Sunday, April 21, 2013

Up In The Air .... Part 11

On the return from Hyderabad, as we approached Mumbai, I got busy clicking photographs feverishly...

That's Mumbai in the distance - a warm glow likes embers! Perhaps, that's reflecting the spirit of the city that keeps it alive!

The "embers" of Mumbai again!

Overflying Vashi!

Crossing the Vashi Creek! You can see Airoli Bridge in the distance...
Doesn't that look like numerous diamonds strewn on the ground, glowing and shining brightly!

Over Ghatkopar...

On short finals to BOM!

The earlier editions of Up In The Air can be accessed here.

Saturday, April 20, 2013

Jet Airways v/s IndiGo - The Verdict Is Out! Part 2

On the return from from Hyderabad, I took IndiGo's 6E-231, which departs at 1920 hours.
One of the hallmarks of IndiGo is its clinical efficiency and absolute on-time performance, which makes it a dependable carrier.
Despite a delay in arrival of the aircraft and a consequent delay in boarding, we were pushed back 5 minutes before schedule.

HYD looks so neat!

Pushback done! The pushback truck "Ground Force" moves back to base!

A view of the main ramp at HYD

Heading towards Runway 09L/27L - at 4.26 kilometers, this is India's longest runway!

Lining up!

And lift off! Goodbye Hyderabad!

My complimentary snack - a lime drink (nimbu paani) and a corn-spinach sandwich

The sandwich pack was interesting with stories and health tips! That was good enough to keep me occupied!

Pilot profiles in the inflight reading material!

Poking fun at JetKonnect and JetLite!

And on JetPrivilege!

Even SpiceJet wasn't spared!

Post script: A series of incidents while flying IndiGo have forced me to reconsider my loyalties. IndiGo has completely lost its plot. Read more about what happened later in 2013 and 2014 at:

Friday, April 19, 2013

Eavesdropping At BOM!

Earlier this week, I traveled to Hyderabad. Since the aircraft I was to take was parked on a remote bay at the international terminal, a long drive along the periphery of the airport was necessary.
I wasn't upset about this long drive.... I got to see a Lufthansa Cargo MD11 freighter taxiing from the cargo bays towards Runway 09-27. I was just imagining whether Felix Gottwald was on it - Felix is a Lufthansa Cargo first officer, an avid aviation photographer and has a blog dedicated to aviation - I have been following the journeys of Felix on his website for quite some time now!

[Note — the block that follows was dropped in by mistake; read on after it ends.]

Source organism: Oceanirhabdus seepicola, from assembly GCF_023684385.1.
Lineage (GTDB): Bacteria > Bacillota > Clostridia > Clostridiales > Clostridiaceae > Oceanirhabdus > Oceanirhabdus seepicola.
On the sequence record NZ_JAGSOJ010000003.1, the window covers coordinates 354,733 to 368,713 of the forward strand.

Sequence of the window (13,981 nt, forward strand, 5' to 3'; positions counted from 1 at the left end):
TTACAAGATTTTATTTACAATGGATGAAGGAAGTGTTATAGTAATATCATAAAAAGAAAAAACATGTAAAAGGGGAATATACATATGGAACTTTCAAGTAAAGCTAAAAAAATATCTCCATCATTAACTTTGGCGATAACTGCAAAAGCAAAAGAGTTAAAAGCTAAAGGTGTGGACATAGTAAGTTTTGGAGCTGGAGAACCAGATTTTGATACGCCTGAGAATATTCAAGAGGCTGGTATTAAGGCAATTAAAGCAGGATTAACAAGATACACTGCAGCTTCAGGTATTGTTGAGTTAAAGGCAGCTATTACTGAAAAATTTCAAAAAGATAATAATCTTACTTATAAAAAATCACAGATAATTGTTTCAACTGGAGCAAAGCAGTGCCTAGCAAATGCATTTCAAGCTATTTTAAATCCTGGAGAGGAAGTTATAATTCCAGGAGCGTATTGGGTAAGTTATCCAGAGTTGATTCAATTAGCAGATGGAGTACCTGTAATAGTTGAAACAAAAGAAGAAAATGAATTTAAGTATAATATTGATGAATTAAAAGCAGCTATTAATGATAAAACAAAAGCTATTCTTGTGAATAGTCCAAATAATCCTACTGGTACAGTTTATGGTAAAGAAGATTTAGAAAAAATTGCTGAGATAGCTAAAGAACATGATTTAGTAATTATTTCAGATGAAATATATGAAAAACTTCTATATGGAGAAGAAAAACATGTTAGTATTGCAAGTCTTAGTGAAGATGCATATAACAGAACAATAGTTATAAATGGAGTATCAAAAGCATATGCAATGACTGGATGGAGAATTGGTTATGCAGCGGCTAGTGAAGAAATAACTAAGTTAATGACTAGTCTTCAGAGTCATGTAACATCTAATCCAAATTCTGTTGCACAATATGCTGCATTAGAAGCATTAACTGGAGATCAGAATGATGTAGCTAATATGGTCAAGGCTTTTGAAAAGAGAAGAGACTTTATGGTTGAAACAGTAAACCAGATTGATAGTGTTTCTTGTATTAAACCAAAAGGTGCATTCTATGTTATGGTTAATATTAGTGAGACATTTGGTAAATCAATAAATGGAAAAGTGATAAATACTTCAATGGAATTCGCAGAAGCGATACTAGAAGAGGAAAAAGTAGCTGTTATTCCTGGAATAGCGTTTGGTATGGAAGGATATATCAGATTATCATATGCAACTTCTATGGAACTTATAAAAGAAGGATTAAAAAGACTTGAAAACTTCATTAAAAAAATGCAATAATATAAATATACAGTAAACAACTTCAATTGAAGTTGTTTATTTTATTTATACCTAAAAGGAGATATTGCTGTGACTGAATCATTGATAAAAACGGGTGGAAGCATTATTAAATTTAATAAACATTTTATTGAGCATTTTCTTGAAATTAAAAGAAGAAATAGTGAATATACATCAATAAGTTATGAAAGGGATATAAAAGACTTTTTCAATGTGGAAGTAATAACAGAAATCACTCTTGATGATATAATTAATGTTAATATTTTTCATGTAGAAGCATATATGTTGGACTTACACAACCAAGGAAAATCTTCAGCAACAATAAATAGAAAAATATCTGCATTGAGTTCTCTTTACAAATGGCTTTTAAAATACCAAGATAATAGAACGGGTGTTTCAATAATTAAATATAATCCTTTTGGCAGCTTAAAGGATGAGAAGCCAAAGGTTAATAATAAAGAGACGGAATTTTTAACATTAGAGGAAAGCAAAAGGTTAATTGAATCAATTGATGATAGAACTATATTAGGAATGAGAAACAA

On the bus, I could not but help but take a lot of interest in eavesdropping on an animated conversation between a group of American executives, who were also traveling to Hyderabad. They were apparently executives from DuPont, all middle-aged, who had arrived in India a few days earlier and were headed to the DuPont Knowledge Center at Hyderabad for some conference or an offsite.
They were kind of surprised that this was quite long bus ride. One of them commented that this was as though they were driving to Hyderabad and they burst out in spirited guffaws. In the course of their conversations, a particularly slim middle-aged guy mentioned that he had done his masters in material sciences from Cornell University. A lady who was a part of the group exclaimed "I too am from Cornell, did mathematics there. Didn't realise you too were from Cornell!"
This prompted a third guy - a portly, bespectacled guy to say that he was from Carnegie Mellon University but his son was denied admission to Cornell despite having great credentials and an extremely good CGPA. He went on to say "Had I known you were from Cornell, I would have taken your recommendation!" Did I just hear that? Ha, recommendations work in America! I was surprised.